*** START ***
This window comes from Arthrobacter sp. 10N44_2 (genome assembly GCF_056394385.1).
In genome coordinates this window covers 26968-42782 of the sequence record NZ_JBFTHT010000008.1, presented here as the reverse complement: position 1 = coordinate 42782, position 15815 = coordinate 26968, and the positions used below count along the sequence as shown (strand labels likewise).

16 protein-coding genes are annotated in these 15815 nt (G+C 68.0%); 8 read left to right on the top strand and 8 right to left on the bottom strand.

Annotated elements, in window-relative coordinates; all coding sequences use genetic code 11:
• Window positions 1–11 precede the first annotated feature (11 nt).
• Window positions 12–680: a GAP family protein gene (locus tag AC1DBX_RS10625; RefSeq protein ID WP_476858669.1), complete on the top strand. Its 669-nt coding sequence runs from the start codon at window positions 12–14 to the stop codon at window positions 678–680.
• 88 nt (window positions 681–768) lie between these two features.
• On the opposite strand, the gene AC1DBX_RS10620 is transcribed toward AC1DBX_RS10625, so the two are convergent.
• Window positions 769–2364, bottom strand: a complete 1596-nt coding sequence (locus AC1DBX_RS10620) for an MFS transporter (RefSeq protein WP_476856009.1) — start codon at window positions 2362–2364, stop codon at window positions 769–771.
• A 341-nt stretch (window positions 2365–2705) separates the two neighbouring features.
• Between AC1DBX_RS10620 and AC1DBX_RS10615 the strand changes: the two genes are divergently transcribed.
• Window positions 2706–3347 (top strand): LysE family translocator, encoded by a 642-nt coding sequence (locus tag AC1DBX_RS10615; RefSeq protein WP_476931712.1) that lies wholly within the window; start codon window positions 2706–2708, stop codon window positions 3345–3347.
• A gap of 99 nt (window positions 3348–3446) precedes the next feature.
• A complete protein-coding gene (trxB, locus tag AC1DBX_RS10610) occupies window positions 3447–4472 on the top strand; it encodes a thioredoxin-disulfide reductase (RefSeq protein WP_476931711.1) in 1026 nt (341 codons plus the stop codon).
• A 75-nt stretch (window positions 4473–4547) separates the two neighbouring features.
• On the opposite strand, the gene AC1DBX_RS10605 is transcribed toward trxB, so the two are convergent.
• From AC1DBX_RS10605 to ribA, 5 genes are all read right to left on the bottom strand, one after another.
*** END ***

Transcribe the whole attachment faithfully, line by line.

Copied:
This window comes from Arthrobacter sp. 10N44_2 (genome assembly GCF_056394385.1).
In genome coordinates this window covers 26968-42782 of the sequence record NZ_JBFTHT010000008.1, presented here as the reverse complement: position 1 = coordinate 42782, position 15815 = coordinate 26968, and the positions used below count along the sequence as shown (strand labels likewise).

16 protein-coding genes are annotated in these 15815 nt (G+C 68.0%); 8 read left to right on the top strand and 8 right to left on the bottom strand.

Annotated elements, in window-relative coordinates; all coding sequences use genetic code 11:
• Window positions 1–11 precede the first annotated feature (11 nt).
• Window positions 12–680: a GAP family protein gene (locus tag AC1DBX_RS10625; RefSeq protein ID WP_476858669.1), complete on the top strand. Its 669-nt coding sequence runs from the start codon at window positions 12–14 to the stop codon at window positions 678–680.
• 88 nt (window positions 681–768) lie between these two features.
• On the opposite strand, the gene AC1DBX_RS10620 is transcribed toward AC1DBX_RS10625, so the two are convergent.
• Window positions 769–2364, bottom strand: a complete 1596-nt coding sequence (locus AC1DBX_RS10620) for an MFS transporter (RefSeq protein WP_476856009.1) — start codon at window positions 2362–2364, stop codon at window positions 769–771.
• A 341-nt stretch (window positions 2365–2705) separates the two neighbouring features.
• Between AC1DBX_RS10620 and AC1DBX_RS10615 the strand changes: the two genes are divergently transcribed.
• Window positions 2706–3347 (top strand): LysE family translocator, encoded by a 642-nt coding sequence (locus tag AC1DBX_RS10615; RefSeq protein WP_476931712.1) that lies wholly within the window; start codon window positions 2706–2708, stop codon window positions 3345–3347.
• A gap of 99 nt (window positions 3348–3446) precedes the next feature.
• A complete protein-coding gene (trxB, locus tag AC1DBX_RS10610) occupies window positions 3447–4472 on the top strand; it encodes a thioredoxin-disulfide reductase (RefSeq protein WP_476931711.1) in 1026 nt (341 codons plus the stop codon).
• A 75-nt stretch (window positions 4473–4547) separates the two neighbouring features.
• On the opposite strand, the gene AC1DBX_RS10605 is transcribed toward trxB, so the two are convergent.
• From AC1DBX_RS10605 to ribA, 5 genes are all read right to left on the bottom strand, one after another.